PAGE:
Now, the math might not be to scale. I've never been good with math. But the logic stands.
You may be to the point where you think I'm telling you to get your butt to the ballot box on Tuesday and vote. But I don't necessarily encourage that. Not unless you know what you're voting on.
Truly, the only thing worse than our apathy is our lack of knowledge on the issues before us. It doesn't matter how much you care about your community, if you don't know who stands for what, you're just voting for the sake of some misguided civic pride. It's kind of like driving with a blindfold on. You'll get somewhere, but the odds are you won't like it.
Fortunately, there are tools out there which you can inform yourself with. For example, your daily paper. Hint. Hint. Nudge. Nudge. But your time is running short. Do some reading. Figure out what you want. And pull the lever. Assuming you're in the minority of those who gets to vote.
Thursday, September 10, 2009
You may have heard rumors about it or seen it in the local paper ... but I wanted to give you the straight dope ... cause, that's what I do.
I'd been at WLVL for nearly seven years now. And it was a job I loved doing. I said frequently, I got paid to do what I would have been doing anyway, bitching about the world in which we live ... and - moreso - the community in which we live. And just shy of seven years is a pretty damn good run if I do say so myself.
As for the reasoning of my termination, I can't really say for sure. Station owner Dick Greene simply said he wasn't happy with the direction things were going.
Personally, I thought I was doing a good job. Talking politics. Talking local issues. And having fun doing it. I know then when I left WECK earlier this year, several listeners from that radio station followed me over to WLVL and would not only listen, but call into Dialog. Frankly, it gave the show new life.
I have no animosity towards Dick. He is a very good man ... and has always treated me with the greatest respect ... and frankly could have fired me several times over the course of the years, but didn't. He even mentioned that he might come banging on my door some day begging me to come back. I'd be open to the idea, that's for sure.
So, if you heard there was yelling, screaming or some big blowout, that simply isn't true. The radio industry is ever-changing ... and I can't fault Dick for deciding to make a change. Even if I disagree with the decision.
Now, of course, the hard part. I have to find another job ... again.
You may recall I used to work for Greater Niagara News and had been let go from there a few years ago as part of a massive downsizing on their part. Fortunately, I already had my foot in the door at WLVL and parlayed my talk show into a full-time gig, including that of production director.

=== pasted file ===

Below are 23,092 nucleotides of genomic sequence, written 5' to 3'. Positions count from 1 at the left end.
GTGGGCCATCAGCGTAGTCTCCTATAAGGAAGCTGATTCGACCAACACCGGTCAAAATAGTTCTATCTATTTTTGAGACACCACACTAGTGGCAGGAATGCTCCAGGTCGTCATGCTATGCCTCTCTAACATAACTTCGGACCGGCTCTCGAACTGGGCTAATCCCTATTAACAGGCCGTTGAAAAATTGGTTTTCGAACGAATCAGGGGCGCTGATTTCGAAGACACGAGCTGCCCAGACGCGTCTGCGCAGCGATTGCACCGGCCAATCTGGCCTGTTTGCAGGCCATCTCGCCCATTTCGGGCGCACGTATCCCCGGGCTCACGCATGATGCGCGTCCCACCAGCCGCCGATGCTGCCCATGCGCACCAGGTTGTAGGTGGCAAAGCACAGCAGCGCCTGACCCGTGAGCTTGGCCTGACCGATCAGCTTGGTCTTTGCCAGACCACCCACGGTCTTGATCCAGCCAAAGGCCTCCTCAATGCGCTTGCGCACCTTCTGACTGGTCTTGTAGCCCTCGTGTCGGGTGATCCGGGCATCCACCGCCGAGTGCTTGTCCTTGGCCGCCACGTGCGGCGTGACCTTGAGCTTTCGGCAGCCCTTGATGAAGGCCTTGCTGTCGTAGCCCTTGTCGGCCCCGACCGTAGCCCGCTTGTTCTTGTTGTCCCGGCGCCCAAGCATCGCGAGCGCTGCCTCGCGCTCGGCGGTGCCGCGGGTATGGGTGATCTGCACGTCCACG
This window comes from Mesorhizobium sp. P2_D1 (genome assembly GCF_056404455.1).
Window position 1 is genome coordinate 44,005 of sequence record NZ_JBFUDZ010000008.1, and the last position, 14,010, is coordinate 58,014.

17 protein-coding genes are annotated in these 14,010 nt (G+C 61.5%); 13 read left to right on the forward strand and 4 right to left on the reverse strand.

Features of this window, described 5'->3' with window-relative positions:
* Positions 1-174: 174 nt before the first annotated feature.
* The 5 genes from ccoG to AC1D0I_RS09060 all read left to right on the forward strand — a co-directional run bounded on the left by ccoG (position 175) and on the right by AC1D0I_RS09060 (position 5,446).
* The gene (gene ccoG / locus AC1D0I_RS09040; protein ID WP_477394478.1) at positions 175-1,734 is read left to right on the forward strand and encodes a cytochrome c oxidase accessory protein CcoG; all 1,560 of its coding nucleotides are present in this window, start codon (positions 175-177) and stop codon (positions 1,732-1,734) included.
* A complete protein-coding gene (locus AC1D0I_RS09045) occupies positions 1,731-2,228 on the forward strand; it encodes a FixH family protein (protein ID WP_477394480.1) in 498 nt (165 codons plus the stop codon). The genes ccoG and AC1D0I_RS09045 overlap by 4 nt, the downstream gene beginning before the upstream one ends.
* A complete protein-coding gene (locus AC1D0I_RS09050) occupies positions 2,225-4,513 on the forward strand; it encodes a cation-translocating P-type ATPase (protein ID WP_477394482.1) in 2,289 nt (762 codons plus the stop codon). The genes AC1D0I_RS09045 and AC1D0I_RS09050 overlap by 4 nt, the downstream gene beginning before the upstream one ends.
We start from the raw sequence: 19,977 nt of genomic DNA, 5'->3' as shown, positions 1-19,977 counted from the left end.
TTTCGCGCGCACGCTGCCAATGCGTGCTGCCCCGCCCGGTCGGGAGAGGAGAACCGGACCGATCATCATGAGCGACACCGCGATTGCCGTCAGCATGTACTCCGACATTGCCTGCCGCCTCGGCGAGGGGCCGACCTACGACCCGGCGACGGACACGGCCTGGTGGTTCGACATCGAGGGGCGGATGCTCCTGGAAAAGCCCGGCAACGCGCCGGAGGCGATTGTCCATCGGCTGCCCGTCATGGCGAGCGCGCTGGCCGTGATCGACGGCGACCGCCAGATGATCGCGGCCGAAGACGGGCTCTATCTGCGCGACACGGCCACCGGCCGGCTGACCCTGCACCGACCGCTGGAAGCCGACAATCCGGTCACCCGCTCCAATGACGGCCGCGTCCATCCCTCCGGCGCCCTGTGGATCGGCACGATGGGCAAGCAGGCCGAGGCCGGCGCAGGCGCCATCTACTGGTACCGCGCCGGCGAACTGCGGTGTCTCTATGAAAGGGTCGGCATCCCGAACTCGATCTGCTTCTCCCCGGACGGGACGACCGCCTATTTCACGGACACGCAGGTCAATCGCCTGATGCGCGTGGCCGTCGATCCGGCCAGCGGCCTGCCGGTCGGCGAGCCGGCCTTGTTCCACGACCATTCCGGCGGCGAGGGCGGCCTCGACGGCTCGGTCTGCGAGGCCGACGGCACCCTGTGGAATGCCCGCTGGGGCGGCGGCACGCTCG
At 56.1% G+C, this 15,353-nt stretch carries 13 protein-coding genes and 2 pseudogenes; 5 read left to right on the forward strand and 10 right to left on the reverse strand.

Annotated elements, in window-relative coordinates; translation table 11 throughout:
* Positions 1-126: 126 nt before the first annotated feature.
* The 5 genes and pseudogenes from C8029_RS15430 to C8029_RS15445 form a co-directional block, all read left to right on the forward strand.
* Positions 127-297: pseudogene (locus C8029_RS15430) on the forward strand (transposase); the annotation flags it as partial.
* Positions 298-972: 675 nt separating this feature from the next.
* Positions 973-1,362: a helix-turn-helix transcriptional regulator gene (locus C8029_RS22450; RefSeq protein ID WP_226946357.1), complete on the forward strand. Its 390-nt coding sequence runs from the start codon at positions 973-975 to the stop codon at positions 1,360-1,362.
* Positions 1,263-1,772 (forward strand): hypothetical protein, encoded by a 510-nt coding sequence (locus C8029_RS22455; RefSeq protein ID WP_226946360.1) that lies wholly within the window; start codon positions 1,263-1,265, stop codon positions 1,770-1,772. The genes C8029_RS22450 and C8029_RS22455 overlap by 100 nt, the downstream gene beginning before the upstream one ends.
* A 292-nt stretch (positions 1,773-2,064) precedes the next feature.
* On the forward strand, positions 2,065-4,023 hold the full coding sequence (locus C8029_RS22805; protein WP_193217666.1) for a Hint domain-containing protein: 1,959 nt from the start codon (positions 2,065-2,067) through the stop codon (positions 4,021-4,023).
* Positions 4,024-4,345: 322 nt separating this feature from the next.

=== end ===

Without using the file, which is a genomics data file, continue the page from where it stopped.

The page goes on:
I've been very fortunate over the years to have been able to pick up a wide variety of skills ... and make a lot of long-lasting relationships. Hopefully those skills and contacts will make finding a new gig less difficult for me.
I loved radio and would love to stay in radio, but Buffalo's a small town and there really aren't that many talk show host positions open, ya know? I have journalism experience and could go back to writing. In fact, I think you'll see me writing for print again soon ... but details on that are not yet hashed out, so I can't say for sure what it'll be. And hey, I'm not THAT ugly ... so TV is always an option. There's also public relations. Or I could be a migrant worker. But that's my least favorite option.
Moral of this story ... thank you for your words of support ... and you'll see me again.
Wednesday, September 02, 2009
The birds are at it again, this time attempting political assassination of New York City Mayor Michael Bloomberg.
Now, you may call the "bird strike" mere coincidence, but it was Mayor Bloomberg who ordered the execution of hundreds of Canada Geese following the takedown of flight 1549 back in January.
The mayor, a pilot himself, did not comment.
For more, click here.
Tuesday, September 01, 2009
Dave's website is MyLockport.com. If you want more info about him or other things in the town, check there. If you missed the show, a link to the podcast is below.
Also, if you're interested in Town politics, you'll want to know that Donna Pieszala will be on Dialog next Thursday, September 10.
Of course, I'd be happy to have any political candidate in ... be they challengers or incumbents.